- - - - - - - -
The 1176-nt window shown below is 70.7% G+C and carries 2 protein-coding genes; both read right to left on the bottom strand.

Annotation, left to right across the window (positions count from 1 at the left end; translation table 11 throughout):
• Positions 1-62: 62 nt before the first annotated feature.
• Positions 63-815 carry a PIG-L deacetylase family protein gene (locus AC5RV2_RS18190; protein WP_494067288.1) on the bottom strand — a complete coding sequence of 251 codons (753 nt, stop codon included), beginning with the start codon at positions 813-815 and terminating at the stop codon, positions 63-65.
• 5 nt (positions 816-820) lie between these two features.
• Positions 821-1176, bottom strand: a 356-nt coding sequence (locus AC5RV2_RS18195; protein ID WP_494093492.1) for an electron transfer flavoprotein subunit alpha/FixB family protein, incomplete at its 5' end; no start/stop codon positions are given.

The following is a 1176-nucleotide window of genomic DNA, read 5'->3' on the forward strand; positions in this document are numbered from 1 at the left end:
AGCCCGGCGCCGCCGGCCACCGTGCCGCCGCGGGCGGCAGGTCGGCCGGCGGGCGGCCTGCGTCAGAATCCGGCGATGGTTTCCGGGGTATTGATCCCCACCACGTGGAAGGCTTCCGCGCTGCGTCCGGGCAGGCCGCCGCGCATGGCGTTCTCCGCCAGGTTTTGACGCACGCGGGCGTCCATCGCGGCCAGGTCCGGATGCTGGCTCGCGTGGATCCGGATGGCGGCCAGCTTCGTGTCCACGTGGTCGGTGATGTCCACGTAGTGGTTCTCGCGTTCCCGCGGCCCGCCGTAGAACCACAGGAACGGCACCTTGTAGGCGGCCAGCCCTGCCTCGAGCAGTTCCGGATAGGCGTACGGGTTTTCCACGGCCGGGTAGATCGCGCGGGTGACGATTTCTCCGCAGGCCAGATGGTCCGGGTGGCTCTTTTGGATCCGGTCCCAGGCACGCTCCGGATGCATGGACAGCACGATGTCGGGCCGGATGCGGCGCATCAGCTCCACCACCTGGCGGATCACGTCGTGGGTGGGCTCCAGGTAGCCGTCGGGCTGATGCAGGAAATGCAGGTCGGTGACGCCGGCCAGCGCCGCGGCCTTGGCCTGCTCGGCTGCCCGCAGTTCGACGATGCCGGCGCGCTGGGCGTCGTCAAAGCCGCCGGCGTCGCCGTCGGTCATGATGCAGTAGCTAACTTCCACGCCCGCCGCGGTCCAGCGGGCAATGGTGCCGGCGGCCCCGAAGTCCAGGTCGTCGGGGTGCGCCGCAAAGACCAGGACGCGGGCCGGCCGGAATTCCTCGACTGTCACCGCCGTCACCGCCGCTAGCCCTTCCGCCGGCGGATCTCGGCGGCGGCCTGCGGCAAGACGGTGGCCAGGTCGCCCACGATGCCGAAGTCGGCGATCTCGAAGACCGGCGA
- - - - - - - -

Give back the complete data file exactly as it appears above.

The 1176-nt window shown below is 70.7% G+C and carries 2 protein-coding genes; both read right to left on the bottom strand.

Annotation, left to right across the window (positions count from 1 at the left end; translation table 11 throughout):
• Positions 1-62: 62 nt before the first annotated feature.
• Positions 63-815 carry a PIG-L deacetylase family protein gene (locus AC5RV2_RS18190; protein WP_494067288.1) on the bottom strand — a complete coding sequence of 251 codons (753 nt, stop codon included), beginning with the start codon at positions 813-815 and terminating at the stop codon, positions 63-65.
• 5 nt (positions 816-820) lie between these two features.
• Positions 821-1176, bottom strand: a 356-nt coding sequence (locus AC5RV2_RS18195; protein ID WP_494093492.1) for an electron transfer flavoprotein subunit alpha/FixB family protein, incomplete at its 5' end; no start/stop codon positions are given.

The following is a 1176-nucleotide window of genomic DNA, read 5'->3' on the forward strand; positions in this document are numbered from 1 at the left end:
AGCCCGGCGCCGCCGGCCACCGTGCCGCCGCGGGCGGCAGGTCGGCCGGCGGGCGGCCTGCGTCAGAATCCGGCGATGGTTTCCGGGGTATTGATCCCCACCACGTGGAAGGCTTCCGCGCTGCGTCCGGGCAGGCCGCCGCGCATGGCGTTCTCCGCCAGGTTTTGACGCACGCGGGCGTCCATCGCGGCCAGGTCCGGATGCTGGCTCGCGTGGATCCGGATGGCGGCCAGCTTCGTGTCCACGTGGTCGGTGATGTCCACGTAGTGGTTCTCGCGTTCCCGCGGCCCGCCGTAGAACCACAGGAACGGCACCTTGTAGGCGGCCAGCCCTGCCTCGAGCAGTTCCGGATAGGCGTACGGGTTTTCCACGGCCGGGTAGATCGCGCGGGTGACGATTTCTCCGCAGGCCAGATGGTCCGGGTGGCTCTTTTGGATCCGGTCCCAGGCACGCTCCGGATGCATGGACAGCACGATGTCGGGCCGGATGCGGCGCATCAGCTCCACCACCTGGCGGATCACGTCGTGGGTGGGCTCCAGGTAGCCGTCGGGCTGATGCAGGAAATGCAGGTCGGTGACGCCGGCCAGCGCCGCGGCCTTGGCCTGCTCGGCTGCCCGCAGTTCGACGATGCCGGCGCGCTGGGCGTCGTCAAAGCCGCCGGCGTCGCCGTCGGTCATGATGCAGTAGCTAACTTCCACGCCCGCCGCGGTCCAGCGGGCAATGGTGCCGGCGGCCCCGAAGTCCAGGTCGTCGGGGTGCGCCGCAAAGACCAGGACGCGGGCCGGCCGGAATTCCTCGACTGTCACCGCCGTCACCGCCGCTAGCCCTTCCGCCGGCGGATCTCGGCGGCGGCCTGCGGCAAGACGGTGGCCAGGTCGCCCACGATGCCGAAGTCGGCGATCTCGAAGACCGGCGA